Super Science Stories
Super Science Stories was an American
Super Science Stories was an initial success, and within a year Popular increased Pohl's budget slightly, allowing him to pay a bonus rate on occasion. Pohl wrote many stories himself, to fill the magazine and to augment his salary. He managed to obtain stories by writers who subsequently became very well known, such as
The magazine was never regarded as one of the leading titles of the genre, but has received qualified praise from science fiction critics and historians. Science fiction historian Raymond Thompson describes it as "one of the most interesting magazines to appear during the 1940s", despite the variable quality of the stories. Critics
Although science fiction (sf) had been published before the 1920s, it did not begin to coalesce into a separately marketed genre until the appearance in 1926 of
|Issues of the first run of Super Science Stories, showing volume/issue|
number. The colors identify the editors for each issue: Frederik Pohl until
August 1941, and Alden H. Norton for the remaining issues.
Popular was uncertain of the sales potential for the two new titles and decided to publish them under its Fictioneers imprint, which was used for lower-paying magazines. Super Science Stories' first issue was dated March 1940; it was bimonthly, with Astonishing Stories appearing in the alternate months. In Pohl's memoirs he recalls
By reducing the space he needed to fill with fiction Pohl managed to stretch his budget. A long letter column took up several pages but required no payment, and neither did running advertisements for Popular's other magazines. Some authors sent inaccurate word counts with the stories they submitted, and savings were made by paying them on the basis of whichever word count was less—the author's or one done by Popular's staff. The result was a saving of forty to fifty dollars per issue. Snipped elements of black and white illustrations were also reused to fill space, as multiple uses of the same artwork did not require additional payments to the artist.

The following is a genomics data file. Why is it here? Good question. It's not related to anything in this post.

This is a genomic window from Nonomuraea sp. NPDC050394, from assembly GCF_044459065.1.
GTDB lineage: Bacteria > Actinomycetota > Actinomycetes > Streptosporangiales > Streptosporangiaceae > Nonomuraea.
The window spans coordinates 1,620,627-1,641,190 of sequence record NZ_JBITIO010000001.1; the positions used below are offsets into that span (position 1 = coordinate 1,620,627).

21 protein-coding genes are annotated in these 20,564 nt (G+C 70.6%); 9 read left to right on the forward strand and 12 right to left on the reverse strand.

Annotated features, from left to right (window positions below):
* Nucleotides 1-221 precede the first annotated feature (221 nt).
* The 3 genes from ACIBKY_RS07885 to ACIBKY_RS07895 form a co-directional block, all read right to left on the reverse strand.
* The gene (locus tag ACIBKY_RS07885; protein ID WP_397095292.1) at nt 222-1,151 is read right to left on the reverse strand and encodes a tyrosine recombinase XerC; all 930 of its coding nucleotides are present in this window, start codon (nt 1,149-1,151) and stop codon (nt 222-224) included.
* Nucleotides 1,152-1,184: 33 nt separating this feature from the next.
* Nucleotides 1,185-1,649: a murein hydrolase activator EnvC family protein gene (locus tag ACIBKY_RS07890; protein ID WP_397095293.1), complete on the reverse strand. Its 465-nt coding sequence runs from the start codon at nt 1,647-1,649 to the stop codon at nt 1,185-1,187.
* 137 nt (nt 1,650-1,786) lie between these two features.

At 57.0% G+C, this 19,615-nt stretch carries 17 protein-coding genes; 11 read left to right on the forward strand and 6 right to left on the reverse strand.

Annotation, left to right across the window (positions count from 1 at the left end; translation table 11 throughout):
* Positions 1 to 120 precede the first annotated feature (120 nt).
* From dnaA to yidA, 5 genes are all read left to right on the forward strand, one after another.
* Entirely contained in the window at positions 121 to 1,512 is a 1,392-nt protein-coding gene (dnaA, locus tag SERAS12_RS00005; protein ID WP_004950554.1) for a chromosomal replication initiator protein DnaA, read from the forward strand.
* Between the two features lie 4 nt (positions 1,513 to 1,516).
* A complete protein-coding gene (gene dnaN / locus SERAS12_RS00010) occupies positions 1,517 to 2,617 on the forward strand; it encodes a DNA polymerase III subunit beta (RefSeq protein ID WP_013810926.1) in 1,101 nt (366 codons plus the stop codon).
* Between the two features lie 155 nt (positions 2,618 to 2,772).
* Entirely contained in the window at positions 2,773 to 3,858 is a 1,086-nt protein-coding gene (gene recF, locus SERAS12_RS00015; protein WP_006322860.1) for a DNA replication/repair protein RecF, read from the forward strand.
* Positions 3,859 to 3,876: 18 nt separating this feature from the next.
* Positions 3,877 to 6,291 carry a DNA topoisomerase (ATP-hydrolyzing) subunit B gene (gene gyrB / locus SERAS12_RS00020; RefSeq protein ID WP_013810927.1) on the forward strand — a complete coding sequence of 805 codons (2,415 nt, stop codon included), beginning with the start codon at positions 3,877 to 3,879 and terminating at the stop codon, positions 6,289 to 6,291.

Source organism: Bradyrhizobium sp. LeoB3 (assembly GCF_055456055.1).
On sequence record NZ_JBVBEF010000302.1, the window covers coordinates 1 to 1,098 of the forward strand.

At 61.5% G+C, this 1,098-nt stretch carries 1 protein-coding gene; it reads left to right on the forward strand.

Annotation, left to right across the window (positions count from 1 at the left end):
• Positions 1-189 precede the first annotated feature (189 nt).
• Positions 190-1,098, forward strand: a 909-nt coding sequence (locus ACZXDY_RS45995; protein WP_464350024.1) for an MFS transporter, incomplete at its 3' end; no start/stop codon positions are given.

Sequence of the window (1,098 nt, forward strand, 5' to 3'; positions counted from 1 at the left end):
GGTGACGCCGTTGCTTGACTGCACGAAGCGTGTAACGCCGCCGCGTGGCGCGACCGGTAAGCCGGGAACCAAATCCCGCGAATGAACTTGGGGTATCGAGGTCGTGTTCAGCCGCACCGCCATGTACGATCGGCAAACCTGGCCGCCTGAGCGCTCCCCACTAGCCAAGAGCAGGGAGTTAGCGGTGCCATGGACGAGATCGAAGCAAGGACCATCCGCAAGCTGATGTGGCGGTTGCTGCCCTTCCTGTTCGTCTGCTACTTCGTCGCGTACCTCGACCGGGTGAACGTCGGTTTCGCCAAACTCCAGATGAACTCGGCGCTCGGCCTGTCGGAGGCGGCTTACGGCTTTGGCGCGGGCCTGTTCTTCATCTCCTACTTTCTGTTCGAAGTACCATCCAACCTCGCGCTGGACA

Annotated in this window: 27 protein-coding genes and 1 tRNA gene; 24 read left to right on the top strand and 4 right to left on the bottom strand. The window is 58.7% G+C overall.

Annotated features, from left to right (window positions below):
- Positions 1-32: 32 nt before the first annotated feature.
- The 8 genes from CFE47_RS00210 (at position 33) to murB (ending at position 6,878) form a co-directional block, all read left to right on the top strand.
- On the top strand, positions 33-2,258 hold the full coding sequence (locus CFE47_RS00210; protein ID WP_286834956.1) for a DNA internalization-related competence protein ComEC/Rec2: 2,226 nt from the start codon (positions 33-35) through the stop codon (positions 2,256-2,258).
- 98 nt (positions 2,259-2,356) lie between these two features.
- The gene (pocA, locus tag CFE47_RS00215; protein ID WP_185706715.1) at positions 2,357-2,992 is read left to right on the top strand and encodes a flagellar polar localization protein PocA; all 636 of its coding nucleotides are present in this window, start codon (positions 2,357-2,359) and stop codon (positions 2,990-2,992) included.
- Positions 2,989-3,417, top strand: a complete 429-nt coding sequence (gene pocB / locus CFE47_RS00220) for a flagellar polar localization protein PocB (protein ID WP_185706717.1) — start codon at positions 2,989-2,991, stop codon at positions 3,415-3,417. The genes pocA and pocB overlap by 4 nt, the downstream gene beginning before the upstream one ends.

Towards the end of 1940 Popular doubled Pohl's salary to twenty dollars per week.[notes 4] In June 1941 Pohl visited Steeger to ask for a further raise, intending to resign and work as a free-lance writer if he was unsuccessful. Steeger was unreceptive, and Pohl commented later "I have never been sure whether I quit or got fired".[notes 5] Instead of replacing Pohl, Popular assigned editor-in-chief Alden H. Norton to add the magazines to his responsibilities. The arrangement lasted for seven months, after which Norton asked Pohl to return as his assistant. Norton offered Pohl thirty-five dollars a week as an associate editor, substantially more than the twenty dollars a week he had received as editor, and Pohl readily accepted.
Pohl was not eligible to be drafted for military service as he was married, but by the end of 1942 his marriage was over and he decided to enlist. As voluntary enlistment was suspended he was unable to immediately join the army, but eventually was inducted on April 1, 1943. Paper was difficult to obtain because of the war, and Popular decided to close the magazine down; the final issue, dated April 1943, was assembled with the assistance of
|Issues of the second run of Super Science Stories, showing volume/issue|
number. Ejler Jakobsson was editor throughout.
In late 1948, as a second boom in science fiction publishing was beginning, Popular decided to revive the magazine. Jakobsson later recalled hearing about the revival while on vacation, swimming in a lake, five miles from a phone: "A boy on a bicycle showed on shore and shouted, 'Call your office.'" When he reached a phone, Norton told him that the magazine was being relaunched and would be given to Jakobsson to edit.